Page:Southern Historical Society Papers volume 04.djvu/318

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Southern Historical Society Papers.

limited to the Danville road. The present capacity of that road is insufficient to bring supplies adequate to the support of the army of Northern Virginia, and the continuance of that road at even its existing condition cannot be relied on. It can render no assistance in facilitating the movement of troops.  *   *   *  The Chief of Ordnance reports that he has a supply of 25,000 arms, He has been dependent on a foreign market for one-half of the arms used. This source is nearly cut off." It was quite cut off a few days after by the fall of Fort Fisher, the only port through which we could introduce supplies from abroad.

How came the country to be so bare of the supplies necessary for the efficient prosecution of the war. When we seceded the country had gathered in a large crop of cotton—between four and five millions of bales. That amount of cotton, in my opinion, would have exchanged for food, clothing, arms, medical stores, and all the necessary supplies in abundance for the war—enough, probably, to have enabled General Lee, with the troops which he handled with such consummate ability, to have conquered a peace upon fair terms. But those who believed "that cotton was king" had an extravagant notion of its value, and a queer theory as to its use. They believed that the Government ought to acquire it, and sell it to supply its wants. An impracticable view, in my opinion. Government makes a poor trader, in peace or in war, and could not have commanded the means to utilize such a crop. But the people and the Government were in favor of prohibiting private individuals from using the article by selling it where it would bring the most, and exercised a strict surveillance over the subject. On the contrary, the only mode of effecting the exchange spoken of above was through private individuals, and if this had been allowed and encouraged early in the war, as ought to have been done, that exchange might have been made—if not wholly, to a great extent—and the horrors of the war much abated.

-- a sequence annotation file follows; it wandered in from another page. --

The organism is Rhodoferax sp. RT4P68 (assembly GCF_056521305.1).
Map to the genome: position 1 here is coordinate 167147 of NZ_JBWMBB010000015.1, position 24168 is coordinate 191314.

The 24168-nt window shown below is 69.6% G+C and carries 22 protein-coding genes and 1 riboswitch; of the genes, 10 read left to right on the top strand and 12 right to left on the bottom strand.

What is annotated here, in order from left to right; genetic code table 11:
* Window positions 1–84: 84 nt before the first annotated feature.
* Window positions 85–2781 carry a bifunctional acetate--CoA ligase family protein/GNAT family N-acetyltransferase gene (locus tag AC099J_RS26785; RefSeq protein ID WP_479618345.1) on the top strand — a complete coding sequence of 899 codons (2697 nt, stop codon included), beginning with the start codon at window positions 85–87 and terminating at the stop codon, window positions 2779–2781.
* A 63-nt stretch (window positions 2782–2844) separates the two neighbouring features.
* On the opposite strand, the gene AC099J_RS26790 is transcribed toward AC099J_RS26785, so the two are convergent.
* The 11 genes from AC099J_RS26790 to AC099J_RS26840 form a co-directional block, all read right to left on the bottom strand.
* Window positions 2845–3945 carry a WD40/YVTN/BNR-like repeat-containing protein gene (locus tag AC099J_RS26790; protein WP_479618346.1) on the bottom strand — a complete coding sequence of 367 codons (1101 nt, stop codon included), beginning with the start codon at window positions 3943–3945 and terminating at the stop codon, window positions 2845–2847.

Whilst this state of things continued, those abroad who had accumulated cotton profited by the blockade, and had no interest to raise it. The time when the wants of the cotton market would make both Yankees and English count upon raising the blockade never came, and the cotton remained on hand, for the most part with but little benefit to any one—reminding me of an old woman I once heard of, who, coming into possession of some money unex-